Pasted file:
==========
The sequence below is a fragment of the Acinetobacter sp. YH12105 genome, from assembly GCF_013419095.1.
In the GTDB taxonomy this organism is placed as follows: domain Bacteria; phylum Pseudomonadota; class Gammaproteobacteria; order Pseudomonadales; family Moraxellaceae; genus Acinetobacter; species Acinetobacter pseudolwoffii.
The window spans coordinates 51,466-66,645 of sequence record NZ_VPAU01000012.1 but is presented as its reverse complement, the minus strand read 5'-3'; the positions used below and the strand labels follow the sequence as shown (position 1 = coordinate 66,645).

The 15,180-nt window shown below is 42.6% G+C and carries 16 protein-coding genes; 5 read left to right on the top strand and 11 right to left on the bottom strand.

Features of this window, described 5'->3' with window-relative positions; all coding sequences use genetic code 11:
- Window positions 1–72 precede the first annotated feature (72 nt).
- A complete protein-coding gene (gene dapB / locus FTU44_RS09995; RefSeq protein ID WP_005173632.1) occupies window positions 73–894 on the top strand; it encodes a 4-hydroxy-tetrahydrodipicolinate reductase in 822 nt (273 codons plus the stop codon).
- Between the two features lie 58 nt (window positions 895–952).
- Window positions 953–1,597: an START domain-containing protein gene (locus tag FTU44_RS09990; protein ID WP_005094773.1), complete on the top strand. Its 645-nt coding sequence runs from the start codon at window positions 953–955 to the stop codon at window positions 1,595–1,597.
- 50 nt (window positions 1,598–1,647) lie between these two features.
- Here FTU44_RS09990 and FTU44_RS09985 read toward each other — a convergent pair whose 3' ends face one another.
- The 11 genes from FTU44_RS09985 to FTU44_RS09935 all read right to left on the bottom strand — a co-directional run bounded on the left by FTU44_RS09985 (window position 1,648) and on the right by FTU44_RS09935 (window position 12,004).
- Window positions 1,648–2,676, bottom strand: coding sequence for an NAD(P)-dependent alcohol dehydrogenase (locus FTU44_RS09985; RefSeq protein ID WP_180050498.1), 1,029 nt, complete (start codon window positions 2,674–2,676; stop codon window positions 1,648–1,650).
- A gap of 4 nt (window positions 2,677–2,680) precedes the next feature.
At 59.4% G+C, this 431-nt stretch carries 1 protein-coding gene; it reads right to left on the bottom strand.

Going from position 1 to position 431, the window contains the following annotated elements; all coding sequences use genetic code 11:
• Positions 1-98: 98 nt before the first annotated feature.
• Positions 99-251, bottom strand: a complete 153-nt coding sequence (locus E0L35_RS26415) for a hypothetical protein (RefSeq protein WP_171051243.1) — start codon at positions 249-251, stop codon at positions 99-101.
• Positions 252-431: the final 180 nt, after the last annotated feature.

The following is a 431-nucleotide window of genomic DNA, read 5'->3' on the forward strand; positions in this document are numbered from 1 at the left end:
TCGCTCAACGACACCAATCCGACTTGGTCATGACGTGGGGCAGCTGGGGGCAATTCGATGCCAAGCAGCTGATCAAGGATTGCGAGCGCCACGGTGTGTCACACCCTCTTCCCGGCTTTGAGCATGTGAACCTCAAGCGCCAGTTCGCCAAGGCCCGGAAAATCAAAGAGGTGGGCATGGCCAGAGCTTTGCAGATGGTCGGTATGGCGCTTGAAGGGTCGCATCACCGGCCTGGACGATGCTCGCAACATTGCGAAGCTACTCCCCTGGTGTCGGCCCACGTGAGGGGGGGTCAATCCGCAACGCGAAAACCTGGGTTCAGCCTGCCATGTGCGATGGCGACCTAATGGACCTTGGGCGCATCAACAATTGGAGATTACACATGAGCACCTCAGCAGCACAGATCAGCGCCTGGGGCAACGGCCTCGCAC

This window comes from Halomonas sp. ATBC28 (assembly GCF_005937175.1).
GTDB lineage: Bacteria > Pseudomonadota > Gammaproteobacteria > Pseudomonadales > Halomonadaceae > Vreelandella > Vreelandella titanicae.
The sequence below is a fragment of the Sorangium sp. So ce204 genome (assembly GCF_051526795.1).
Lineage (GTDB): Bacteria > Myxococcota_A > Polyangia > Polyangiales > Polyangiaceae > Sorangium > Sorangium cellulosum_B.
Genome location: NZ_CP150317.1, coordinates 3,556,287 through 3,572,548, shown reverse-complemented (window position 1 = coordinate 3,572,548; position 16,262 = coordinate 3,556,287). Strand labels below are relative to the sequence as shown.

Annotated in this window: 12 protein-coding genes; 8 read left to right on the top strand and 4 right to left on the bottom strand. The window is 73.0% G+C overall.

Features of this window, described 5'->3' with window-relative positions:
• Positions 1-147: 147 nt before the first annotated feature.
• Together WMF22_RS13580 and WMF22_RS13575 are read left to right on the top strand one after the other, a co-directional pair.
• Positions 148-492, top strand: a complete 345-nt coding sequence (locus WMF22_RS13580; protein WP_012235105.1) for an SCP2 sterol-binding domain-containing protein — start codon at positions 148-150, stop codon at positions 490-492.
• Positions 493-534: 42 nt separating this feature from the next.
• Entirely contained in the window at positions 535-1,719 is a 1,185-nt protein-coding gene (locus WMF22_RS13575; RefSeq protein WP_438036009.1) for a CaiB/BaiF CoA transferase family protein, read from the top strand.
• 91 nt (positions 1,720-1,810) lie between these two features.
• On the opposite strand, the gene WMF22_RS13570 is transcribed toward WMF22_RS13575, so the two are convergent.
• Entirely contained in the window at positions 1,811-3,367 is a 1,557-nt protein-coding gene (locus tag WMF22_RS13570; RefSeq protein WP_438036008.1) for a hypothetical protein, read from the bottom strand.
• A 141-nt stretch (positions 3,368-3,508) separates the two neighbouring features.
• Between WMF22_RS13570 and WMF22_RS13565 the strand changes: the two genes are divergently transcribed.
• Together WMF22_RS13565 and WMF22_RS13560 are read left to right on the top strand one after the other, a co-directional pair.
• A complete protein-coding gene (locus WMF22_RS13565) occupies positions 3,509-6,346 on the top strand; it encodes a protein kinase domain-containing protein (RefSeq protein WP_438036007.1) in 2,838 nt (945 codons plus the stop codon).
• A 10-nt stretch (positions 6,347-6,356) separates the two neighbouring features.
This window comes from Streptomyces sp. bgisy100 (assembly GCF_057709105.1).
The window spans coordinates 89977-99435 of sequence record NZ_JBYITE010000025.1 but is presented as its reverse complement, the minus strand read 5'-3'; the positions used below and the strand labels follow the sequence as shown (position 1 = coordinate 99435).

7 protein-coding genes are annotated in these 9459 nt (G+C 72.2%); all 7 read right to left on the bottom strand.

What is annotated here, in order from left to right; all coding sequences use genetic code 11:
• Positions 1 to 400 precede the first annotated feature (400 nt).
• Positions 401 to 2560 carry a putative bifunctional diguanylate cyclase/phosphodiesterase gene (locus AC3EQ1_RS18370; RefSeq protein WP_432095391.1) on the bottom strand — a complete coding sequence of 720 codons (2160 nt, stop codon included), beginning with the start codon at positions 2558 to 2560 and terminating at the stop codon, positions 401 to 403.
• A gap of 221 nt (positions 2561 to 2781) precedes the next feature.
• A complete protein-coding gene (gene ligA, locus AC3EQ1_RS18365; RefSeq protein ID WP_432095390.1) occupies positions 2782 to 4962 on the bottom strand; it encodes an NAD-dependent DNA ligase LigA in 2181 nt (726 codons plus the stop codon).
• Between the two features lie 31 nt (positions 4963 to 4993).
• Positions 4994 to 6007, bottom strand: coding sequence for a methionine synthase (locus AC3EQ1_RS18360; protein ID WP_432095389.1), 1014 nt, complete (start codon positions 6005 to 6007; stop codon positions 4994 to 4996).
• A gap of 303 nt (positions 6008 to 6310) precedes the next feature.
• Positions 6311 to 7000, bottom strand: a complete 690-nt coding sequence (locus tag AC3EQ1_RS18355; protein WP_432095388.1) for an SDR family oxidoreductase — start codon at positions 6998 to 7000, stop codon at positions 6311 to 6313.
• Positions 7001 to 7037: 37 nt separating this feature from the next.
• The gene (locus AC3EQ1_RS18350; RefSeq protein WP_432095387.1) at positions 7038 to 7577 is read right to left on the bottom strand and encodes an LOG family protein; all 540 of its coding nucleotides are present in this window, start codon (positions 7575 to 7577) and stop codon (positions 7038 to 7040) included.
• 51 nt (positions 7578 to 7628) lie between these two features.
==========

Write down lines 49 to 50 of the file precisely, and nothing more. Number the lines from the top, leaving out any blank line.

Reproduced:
• A complete protein-coding gene (gene ligA, locus AC3EQ1_RS18365; RefSeq protein ID WP_432095390.1) occupies positions 2782 to 4962 on the bottom strand; it encodes an NAD-dependent DNA ligase LigA in 2181 nt (726 codons plus the stop codon).
• Between the two features lie 31 nt (positions 4963 to 4993).